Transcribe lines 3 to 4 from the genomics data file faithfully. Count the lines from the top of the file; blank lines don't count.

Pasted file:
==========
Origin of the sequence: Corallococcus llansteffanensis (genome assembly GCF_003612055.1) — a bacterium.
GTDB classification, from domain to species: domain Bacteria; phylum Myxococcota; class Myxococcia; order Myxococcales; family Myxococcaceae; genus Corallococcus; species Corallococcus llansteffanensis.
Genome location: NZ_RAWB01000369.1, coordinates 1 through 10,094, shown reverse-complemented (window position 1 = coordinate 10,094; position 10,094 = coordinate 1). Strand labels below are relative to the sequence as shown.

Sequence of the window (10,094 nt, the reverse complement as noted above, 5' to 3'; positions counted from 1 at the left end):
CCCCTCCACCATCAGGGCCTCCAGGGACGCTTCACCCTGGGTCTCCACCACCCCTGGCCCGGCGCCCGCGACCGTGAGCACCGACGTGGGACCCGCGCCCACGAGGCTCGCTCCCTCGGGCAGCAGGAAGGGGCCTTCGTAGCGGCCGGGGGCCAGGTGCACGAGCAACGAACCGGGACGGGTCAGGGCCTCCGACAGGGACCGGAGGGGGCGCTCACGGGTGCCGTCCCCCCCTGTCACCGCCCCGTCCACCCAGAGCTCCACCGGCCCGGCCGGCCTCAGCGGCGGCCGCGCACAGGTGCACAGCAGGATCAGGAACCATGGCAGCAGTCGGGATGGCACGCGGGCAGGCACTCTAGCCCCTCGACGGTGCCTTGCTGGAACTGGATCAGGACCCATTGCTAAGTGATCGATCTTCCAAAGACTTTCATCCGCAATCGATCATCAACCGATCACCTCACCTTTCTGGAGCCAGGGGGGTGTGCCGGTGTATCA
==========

Genome location: NZ_RAWB01000369.1, coordinates 1 through 10,094, shown reverse-complemented (window position 1 = coordinate 10,094; position 10,094 = coordinate 1). Strand labels below are relative to the sequence as shown.

Sequence of the window (10,094 nt, the reverse complement as noted above, 5' to 3'; positions counted from 1 at the left end):